Safety glasses? Check. Hearing protection? Hrmm . . . un-check. Clear field of fire? Check (aim past the car, above the oil cans, at the cardboard propped on the paper-towel rack). Gentle trigger-squeeze? Check.

*POP,* *SMACK,* *TING!*

The plastic bullet impacted squarely on target, over-penetrated, ricocheted off the drywall, and landed on the reloading bench behind me.

Oops! Seem I’d disregarded Speer’s advice of Speer. I didn’t coat the inside of my bullet-trap with carpet scraps. So, I took a short break for a quick inspection of the dent in the drywall and some target “adjustment.”

Since there is no powder in the plastic casing, the pistol will not cycle after each shot. After wiping carpet remnants off my person, I ejected the spent casing, manually loaded the next round and took aim again. Lather, rinse, repeat—for a total of five indoor discharges. The cat was back in the window, with an expression that says “scuuuuse me … WTF are you doin’?” Relax, cat; I’m discharging firearms in my garage!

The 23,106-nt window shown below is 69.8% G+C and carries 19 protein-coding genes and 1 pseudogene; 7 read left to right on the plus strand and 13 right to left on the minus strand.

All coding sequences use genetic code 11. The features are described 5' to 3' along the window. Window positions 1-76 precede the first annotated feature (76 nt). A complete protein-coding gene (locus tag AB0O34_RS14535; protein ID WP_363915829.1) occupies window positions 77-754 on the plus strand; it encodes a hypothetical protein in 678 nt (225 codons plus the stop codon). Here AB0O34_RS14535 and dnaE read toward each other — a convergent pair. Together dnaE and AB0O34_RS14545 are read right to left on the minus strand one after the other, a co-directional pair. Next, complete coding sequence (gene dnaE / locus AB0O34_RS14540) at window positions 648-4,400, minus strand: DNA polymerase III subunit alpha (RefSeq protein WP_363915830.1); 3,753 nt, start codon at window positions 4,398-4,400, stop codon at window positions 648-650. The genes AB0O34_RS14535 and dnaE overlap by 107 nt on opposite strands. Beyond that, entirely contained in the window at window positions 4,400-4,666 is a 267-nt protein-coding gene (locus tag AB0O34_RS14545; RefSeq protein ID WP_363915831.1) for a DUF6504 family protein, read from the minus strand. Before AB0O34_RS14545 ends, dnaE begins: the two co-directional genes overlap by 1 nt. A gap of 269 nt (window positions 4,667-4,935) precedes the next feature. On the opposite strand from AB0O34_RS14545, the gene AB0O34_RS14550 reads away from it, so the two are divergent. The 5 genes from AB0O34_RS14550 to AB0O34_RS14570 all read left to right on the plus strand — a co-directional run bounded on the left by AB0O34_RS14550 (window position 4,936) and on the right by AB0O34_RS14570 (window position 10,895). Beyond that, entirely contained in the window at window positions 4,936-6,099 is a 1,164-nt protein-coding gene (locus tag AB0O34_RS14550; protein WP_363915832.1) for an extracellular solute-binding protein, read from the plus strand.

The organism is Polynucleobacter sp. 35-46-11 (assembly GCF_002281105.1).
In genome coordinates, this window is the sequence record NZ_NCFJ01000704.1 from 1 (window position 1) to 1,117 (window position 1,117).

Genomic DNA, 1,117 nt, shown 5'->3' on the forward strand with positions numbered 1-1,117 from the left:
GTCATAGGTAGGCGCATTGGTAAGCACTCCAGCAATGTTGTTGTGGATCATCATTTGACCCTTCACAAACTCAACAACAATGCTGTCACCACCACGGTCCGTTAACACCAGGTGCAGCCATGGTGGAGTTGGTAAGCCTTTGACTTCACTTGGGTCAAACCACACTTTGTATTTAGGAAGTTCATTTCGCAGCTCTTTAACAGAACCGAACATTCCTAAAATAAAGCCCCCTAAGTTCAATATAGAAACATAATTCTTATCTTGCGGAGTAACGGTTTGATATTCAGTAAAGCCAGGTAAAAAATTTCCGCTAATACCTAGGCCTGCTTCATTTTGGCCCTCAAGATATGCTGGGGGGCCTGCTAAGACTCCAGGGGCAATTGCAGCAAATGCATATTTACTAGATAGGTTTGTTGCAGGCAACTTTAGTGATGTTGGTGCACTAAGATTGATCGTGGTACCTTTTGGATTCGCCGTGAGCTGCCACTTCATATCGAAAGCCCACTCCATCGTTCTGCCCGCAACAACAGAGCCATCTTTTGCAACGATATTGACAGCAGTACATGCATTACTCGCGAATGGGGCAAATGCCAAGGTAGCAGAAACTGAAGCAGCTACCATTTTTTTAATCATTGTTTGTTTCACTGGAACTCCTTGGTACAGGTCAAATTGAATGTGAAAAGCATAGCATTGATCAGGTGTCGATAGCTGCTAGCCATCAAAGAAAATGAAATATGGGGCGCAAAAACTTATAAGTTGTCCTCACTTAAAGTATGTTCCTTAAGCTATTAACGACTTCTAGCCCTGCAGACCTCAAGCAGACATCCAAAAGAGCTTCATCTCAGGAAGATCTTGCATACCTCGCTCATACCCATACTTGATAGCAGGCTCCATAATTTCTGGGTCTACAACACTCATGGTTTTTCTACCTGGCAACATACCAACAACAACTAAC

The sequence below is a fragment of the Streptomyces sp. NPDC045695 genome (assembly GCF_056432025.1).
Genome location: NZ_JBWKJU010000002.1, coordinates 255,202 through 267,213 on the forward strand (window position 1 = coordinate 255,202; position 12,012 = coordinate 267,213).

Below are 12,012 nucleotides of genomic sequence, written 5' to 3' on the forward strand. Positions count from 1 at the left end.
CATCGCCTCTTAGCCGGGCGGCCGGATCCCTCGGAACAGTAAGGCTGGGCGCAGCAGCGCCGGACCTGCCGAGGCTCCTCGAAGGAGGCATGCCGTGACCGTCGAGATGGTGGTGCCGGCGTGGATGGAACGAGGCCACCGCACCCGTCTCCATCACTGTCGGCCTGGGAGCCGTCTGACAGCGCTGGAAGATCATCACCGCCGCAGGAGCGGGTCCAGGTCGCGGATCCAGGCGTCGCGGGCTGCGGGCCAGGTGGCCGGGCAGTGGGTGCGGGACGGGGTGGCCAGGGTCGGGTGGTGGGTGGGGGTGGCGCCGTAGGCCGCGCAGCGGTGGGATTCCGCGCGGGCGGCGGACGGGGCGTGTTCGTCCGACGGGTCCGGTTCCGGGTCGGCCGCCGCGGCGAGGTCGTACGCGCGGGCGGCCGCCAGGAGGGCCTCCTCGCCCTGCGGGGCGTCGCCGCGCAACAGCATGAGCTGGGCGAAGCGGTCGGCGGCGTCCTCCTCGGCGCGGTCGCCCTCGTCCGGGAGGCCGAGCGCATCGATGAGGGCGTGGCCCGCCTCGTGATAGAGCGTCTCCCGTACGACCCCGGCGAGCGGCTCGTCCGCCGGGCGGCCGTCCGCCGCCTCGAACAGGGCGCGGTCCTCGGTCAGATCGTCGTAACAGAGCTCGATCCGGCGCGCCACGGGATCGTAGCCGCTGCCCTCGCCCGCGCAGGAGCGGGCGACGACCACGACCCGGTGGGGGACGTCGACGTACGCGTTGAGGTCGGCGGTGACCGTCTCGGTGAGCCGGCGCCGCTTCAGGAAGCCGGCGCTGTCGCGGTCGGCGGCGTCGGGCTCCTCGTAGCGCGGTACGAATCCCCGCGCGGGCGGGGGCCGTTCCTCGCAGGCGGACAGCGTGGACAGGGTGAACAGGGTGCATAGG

At 25ish feet the plastic bullets hit dead on point-of-aim, then still bounced around my garage like a blaster-bolt in the garbage compactor on the detention level. Quite fun, and reusable! As the target shows, my groupings were fairly consistent.

The novelty factor of the Speer Plastic Training Bullets wore off after about ten rounds. Don’t get me wrong; they’re a literal blast to shoot in a [well-ventilated] garage. But these not-so-bad boys are a giant pain in the rear to load into the pistol. I wonder if RF will reimburse me $10, plus shipping and handling.